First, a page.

“Many years later, when I had my own family, my spouse thought it would be a great idea to take our three active sons, around the age of 4, on their first road trip. I was less enthusiastic about the idea. But I was outvoted, so we rented an RV, loaded up the fridge with juice boxes and snacks, and headed out. I had underestimated the benefit of having a bathroom available at virtually any moment when traveling with small children. It was awesome! That was the first of many, many successful road trips with our boys. We bought an RV and ultimately took them to 49 states. (While we didn’t actually drive to Alaska, we flew there and then rented an RV, so I still consider that a road trip.) The only state we missed was Hawaii.
“The boys found the family road trips not only great fun, but also eye-opening and educational. They learned about the Civil War in school, but standing on the battlefields of Gettysburg was sobering. And reading about the Revolutionary War was completely different from seeing where Paul Revere was captured or being in Boston’s Old North Church (one, if by land, and two, if by sea). And pictures will never convey the vastness of the Grand Canyon compared to standing on the edge and peering into the chasm, nor will any picture create the exhilaration of being on The Maid of the Mist and getting drenched while Niagara Falls thunders right in front of you. The boys have dipped their toes in the Atlantic Ocean, Pacific Ocean, Gulf of Mexico, and the Great Lakes. They’ve also seen many man-made attractions, from Disney World to Wall Drug. One of my greatest joys has been showing them this great country and watching them discover new and exciting things about it.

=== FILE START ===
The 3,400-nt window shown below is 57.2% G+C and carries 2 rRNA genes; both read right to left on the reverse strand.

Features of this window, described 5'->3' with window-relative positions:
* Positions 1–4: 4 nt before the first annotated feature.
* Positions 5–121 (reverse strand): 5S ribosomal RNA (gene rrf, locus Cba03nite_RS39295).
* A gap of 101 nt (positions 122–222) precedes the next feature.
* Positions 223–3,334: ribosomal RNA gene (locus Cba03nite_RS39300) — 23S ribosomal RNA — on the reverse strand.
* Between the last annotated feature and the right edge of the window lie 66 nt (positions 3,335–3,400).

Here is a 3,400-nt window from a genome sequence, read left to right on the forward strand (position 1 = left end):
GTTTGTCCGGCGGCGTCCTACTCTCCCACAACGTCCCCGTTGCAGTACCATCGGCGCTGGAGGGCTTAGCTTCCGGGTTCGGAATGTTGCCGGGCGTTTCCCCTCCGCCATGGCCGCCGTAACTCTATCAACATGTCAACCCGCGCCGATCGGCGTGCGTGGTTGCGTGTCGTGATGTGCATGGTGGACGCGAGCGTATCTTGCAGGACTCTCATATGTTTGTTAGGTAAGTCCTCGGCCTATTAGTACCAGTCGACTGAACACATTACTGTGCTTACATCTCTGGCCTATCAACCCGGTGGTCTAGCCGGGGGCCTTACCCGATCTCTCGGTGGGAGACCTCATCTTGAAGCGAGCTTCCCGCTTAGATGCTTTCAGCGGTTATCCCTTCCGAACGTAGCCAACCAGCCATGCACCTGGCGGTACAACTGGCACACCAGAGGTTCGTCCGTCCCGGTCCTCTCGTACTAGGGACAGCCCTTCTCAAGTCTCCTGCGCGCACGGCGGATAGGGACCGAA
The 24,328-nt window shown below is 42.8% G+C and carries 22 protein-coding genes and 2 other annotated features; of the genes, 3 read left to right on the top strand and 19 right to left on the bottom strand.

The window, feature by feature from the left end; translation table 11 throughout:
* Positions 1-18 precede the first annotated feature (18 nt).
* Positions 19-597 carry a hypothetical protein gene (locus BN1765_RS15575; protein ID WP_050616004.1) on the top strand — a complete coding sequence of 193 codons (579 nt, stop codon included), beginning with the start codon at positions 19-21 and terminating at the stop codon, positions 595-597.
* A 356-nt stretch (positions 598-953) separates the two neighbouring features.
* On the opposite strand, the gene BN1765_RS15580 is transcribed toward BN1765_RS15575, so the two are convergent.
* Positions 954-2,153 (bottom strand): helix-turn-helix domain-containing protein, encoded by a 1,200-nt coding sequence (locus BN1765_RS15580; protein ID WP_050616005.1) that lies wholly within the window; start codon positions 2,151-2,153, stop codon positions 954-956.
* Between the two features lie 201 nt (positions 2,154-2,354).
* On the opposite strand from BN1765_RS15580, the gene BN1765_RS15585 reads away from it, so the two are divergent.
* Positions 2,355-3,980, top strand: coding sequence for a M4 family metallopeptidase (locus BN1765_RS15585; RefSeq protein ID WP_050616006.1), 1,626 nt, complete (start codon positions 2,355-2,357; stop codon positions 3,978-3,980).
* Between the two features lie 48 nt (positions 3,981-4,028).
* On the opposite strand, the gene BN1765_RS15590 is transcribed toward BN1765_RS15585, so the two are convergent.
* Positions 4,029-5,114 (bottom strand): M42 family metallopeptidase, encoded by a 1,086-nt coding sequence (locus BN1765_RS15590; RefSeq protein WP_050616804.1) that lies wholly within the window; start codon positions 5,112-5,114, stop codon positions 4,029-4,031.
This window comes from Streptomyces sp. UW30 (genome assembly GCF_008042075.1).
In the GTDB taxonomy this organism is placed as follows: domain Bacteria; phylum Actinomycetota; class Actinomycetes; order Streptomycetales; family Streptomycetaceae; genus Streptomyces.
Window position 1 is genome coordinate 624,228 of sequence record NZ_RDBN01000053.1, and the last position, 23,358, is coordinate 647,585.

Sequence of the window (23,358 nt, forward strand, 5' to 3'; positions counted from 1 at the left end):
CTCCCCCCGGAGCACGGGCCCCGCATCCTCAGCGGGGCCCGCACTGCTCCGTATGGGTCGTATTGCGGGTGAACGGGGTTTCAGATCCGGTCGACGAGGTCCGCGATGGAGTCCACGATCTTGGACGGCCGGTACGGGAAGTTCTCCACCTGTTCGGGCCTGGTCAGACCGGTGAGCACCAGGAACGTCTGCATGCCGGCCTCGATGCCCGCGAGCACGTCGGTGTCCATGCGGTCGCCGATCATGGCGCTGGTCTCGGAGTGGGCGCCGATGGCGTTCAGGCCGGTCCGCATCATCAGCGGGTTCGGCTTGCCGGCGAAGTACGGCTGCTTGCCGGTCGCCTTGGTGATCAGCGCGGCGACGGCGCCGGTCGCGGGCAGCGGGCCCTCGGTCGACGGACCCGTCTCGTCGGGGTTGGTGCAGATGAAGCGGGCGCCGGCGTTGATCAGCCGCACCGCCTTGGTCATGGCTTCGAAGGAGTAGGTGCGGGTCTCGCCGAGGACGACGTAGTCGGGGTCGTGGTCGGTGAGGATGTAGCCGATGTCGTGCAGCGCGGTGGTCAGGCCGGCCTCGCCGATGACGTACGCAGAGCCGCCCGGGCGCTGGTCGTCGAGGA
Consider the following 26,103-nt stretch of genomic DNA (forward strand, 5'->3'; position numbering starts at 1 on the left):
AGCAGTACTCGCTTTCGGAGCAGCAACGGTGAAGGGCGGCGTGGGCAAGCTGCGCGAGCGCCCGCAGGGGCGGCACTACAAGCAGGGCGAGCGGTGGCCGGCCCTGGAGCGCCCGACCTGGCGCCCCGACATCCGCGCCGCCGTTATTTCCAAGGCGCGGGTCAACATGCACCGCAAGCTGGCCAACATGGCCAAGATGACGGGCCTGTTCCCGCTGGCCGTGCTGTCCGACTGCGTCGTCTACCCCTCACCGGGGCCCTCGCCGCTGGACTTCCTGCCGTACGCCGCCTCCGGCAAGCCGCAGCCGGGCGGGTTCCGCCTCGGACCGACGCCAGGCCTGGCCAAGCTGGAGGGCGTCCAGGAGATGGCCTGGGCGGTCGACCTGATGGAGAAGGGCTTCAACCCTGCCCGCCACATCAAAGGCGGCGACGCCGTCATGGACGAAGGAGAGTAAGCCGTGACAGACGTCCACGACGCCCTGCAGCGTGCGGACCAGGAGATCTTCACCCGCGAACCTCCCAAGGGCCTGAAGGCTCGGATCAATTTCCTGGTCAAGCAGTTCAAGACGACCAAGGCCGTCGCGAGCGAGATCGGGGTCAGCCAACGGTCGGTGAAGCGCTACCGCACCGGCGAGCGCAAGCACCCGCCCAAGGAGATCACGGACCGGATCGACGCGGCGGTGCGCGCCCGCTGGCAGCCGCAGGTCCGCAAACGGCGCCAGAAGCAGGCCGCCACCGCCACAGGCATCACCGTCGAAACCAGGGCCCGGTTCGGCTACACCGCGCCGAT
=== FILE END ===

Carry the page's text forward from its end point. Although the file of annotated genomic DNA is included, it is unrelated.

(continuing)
“The boys are now grown and no longer travel with us, so my better half and I have started to take some road trips on our own. While perhaps not as exciting as when we traveled with young children, and certainly less hectic than traveling with five people, current trips are still great fun, eye-opening, and educational.
“Thank you, Twitty of Como, for bringing back so many wonderful memories.”
The Permanent Family Record
The Gram With a Thousand Rules: “Subject: Go Butter a Slice of Bread, Dear.
“My dad always did the grocery shopping and picked out the food he wanted Mother to cook, so our dinner-table routine followed an orderly pattern when Daddy was home. But it was a whole different story when he had an out-of-town job. Mother didn’t particularly enjoy cooking, and she had a houseful of kids with finicky appetites. It was easier to just let us fend for ourselves.